Jay, Max, and Frannie pick Judy up. Judy and her friends arrive at Hull House, where Max, one of the party goers tells Judy the legend of Hull House. The house is rumored to be cursed, with the evil spirits inside contained only by an underground stream that surrounds the building. During the party Judy tries and fails to light some candles with a nearly empty lighter. The party stops when the radio's battery power dies, prompting Angela to hold a séance as a party game. Helen sees a demon's face and her dead body in the mirror, which causes the mirror to fall and shatter. This prompts the Hull House Demon to come out of a furnace in the crematorium and possess Suzanne. Everyone experiences multiple scents in the room. Helen states that she wants to leave, a sentiment that is echoed by Rodger and the two are given Angela's car keys. Jay and Judy wander off with some of the other party goers to explore the house. The now-possessed Suzanne leaves with one of the male partiers, Stooge, but not before kissing Angela and passing the demon along to her. This leaves Sal and Angela alone. Meanwhile Jay and Judy have split from Max and Frannie, where Judy discovers that Jay only invited her to the party in order to have sex with her. She refuses him and is abandoned by him in one of the rooms. During this time Roger and Helen are unable to discover the exit. The two of them argue and Helen leaves Rodger in the car, after which she is killed by an unknown demon. He is later frightened out of the car after he sees Helen's body hit the car's windshield. Stooge wanders off to find a bathroom with Suzanne and is irritated when she locks him out. Inside the bathroom Suzanne ages and disappears into a mirror. Confused at her disappearance, Stooge goes back to the main room to find Angela. He is warned by Sal that she is acting erratically, who then leaves them alone. Stooge ignores Sal's warning and is promptly killed by Angela. The party goers are then picked off one by one by the increasing number of demon possessed people, Jay dying during a sexual encounter with Suzanne and Max and Frannie by a now-possessed Stooge. Rodger and Sal run into each other and agree that something wrong is going on. The two try to find a way out and in the process, discover Judy in the room Sal left her in. The three attempt to escape the demons and Sal is later killed after he falls off the attics' roof and lands on a spike. Judy and Rodger continue to run from the demons and end up in the mortuary's crematorium, where they use the antiquated gas system to keep the demons at bay. With the demons temporarily subdued, the two attempt to escape and are instead chased by various demons throughout the house. They manage to make it out of the house to the brick walls surrounding the property. Rodger manages to climb over the brick wall using the barb wire hanging from it, but Judy is initially unsuccessful and is almost captured by the demons before she is rescued by Rodger. The two make it over the wall just in time to see the sun rise and banish the demons back to Hell. Rodger and Judy slowly walk home, passing by the elderly man that had been harassed earlier in the film. The Ol' Freak scowls at them and then goes into his house where he begins to eat one of his wife's home-made apple pies that she made with the apples into which he had stuck razor blades. The razor blades begin cutting through his throat as they kill him. The woman kisses his head and says "Happy Halloween dear" while sipping on her coffee.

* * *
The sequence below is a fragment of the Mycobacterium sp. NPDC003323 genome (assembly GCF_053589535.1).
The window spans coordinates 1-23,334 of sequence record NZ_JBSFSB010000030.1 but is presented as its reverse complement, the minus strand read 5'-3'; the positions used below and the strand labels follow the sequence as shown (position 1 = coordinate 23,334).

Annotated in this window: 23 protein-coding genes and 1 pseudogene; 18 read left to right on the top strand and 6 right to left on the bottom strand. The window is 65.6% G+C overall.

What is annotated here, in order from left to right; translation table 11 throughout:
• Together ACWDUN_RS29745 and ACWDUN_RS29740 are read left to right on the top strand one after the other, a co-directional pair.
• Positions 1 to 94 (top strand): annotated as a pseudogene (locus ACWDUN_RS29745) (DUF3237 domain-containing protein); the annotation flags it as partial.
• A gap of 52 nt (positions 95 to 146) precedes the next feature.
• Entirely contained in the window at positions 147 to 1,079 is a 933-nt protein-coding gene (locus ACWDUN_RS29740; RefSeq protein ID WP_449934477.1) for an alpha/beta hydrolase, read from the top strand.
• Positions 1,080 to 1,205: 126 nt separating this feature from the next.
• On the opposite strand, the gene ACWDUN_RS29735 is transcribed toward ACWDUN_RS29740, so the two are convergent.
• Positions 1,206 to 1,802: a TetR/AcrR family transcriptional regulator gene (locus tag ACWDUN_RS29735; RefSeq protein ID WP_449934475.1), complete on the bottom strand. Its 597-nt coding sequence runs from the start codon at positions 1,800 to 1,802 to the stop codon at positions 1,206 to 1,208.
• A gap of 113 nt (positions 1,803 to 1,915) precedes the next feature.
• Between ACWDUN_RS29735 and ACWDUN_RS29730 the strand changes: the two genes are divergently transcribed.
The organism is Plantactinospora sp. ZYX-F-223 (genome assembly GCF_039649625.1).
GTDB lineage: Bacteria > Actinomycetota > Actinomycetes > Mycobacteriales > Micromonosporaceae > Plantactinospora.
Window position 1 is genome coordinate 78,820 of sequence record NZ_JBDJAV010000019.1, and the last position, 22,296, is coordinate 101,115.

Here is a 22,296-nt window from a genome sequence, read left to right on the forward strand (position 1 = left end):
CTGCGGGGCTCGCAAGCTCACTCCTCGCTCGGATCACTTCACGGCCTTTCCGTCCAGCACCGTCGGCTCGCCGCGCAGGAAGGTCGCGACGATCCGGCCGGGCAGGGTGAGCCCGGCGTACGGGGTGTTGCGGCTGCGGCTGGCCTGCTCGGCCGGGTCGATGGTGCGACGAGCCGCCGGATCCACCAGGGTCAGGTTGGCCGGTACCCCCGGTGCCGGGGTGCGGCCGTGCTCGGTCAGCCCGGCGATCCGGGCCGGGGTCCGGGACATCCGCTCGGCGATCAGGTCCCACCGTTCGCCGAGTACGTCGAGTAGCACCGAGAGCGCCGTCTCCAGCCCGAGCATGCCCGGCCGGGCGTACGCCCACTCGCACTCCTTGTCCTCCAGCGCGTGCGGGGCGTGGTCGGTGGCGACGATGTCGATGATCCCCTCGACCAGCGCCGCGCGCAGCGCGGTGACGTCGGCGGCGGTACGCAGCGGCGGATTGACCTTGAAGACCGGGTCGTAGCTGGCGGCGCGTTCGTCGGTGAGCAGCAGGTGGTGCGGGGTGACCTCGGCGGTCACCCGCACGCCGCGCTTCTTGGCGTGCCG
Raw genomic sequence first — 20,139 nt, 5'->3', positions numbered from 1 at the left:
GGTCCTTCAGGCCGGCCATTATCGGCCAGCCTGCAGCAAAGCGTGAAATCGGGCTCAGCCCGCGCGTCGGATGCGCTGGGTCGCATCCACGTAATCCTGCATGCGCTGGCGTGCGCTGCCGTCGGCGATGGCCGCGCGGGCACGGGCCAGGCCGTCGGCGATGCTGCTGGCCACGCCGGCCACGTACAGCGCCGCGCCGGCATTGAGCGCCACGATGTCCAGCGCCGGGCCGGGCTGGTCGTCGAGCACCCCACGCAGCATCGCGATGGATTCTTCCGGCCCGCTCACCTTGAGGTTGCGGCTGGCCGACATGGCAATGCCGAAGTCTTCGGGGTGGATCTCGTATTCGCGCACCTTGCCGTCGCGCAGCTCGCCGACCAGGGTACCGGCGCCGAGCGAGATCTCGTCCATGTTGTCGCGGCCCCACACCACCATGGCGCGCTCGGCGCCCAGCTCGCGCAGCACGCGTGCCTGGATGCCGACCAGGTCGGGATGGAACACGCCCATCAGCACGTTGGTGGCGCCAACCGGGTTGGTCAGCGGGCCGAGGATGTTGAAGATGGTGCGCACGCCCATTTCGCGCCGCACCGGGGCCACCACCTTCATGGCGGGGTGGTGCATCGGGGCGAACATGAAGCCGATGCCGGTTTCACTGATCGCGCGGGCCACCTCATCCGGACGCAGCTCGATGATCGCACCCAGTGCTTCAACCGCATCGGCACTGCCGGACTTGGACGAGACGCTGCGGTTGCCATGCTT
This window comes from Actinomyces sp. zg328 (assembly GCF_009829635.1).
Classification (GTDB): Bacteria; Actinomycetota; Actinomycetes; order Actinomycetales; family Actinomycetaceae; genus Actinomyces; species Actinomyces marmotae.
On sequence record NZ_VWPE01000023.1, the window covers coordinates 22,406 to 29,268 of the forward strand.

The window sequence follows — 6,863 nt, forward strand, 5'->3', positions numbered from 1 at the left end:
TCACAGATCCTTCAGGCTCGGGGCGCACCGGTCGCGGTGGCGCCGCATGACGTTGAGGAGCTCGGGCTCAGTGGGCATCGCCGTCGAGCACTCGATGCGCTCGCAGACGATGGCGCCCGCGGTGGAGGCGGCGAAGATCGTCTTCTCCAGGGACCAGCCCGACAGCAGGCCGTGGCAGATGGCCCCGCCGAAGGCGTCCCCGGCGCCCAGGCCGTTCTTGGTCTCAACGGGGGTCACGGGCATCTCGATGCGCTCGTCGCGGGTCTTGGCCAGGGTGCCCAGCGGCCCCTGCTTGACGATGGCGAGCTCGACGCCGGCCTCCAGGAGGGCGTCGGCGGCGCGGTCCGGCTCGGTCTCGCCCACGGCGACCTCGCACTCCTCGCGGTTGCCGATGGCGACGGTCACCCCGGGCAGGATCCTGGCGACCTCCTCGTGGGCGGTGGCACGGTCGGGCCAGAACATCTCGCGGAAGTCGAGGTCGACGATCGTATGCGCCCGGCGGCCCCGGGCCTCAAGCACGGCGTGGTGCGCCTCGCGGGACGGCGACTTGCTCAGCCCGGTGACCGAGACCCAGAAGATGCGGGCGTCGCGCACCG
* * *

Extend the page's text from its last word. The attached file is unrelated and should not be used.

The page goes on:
1. Bauhaus – "Stigmata Martyr"
  2. Dennis Michael Tenney – "Main Title Theme"
  3. Dennis Michael Tenney, Steve Ring, and Tim Wojan – "Computer Date"
  4. Dennis Michael Tenney, Steve Ring, Rich Lowe, Paul Ojeda, and Bobby Thompson – "The Beast Inside"
  5. Dennis Michael Tenney, Steve Ring, Rich Lowe, Paul Ojeda, and Bobby Thompson – "Victims of the Press"



Initial critical reception to the film was predominantly negative, with the Washington Post criticizing the film as "a convergence of stereotypes ... and cliche's". The New York Times reported that "the cleverest thing about Night of the Demons is its advertising campaign" and that it "is stupid; it is sexist; at 89 minutes it feels unforgivably long". Later reviews have been more positive, with Cinematical writing that "while not particularly original, Tenney's film is definitely entertaining if you're into the whole "teens wander into an isolated locale and die horrible deaths" sub-genre of horror" called Night of the Demons one of the 80′s great legacies in horror". DVD Talk praised the film's 2004 DVD release, but stated that the director and producer commentary was "seemingly stodgy". Dread Central reviewed the film, saying "It's fun. Lively. A masterpiece, it's not." Bloody Disgusting praised the movie's DVD release, calling it "the perfect DVD for all fans of this lost era: “The Eighties Horror Film”. 

External References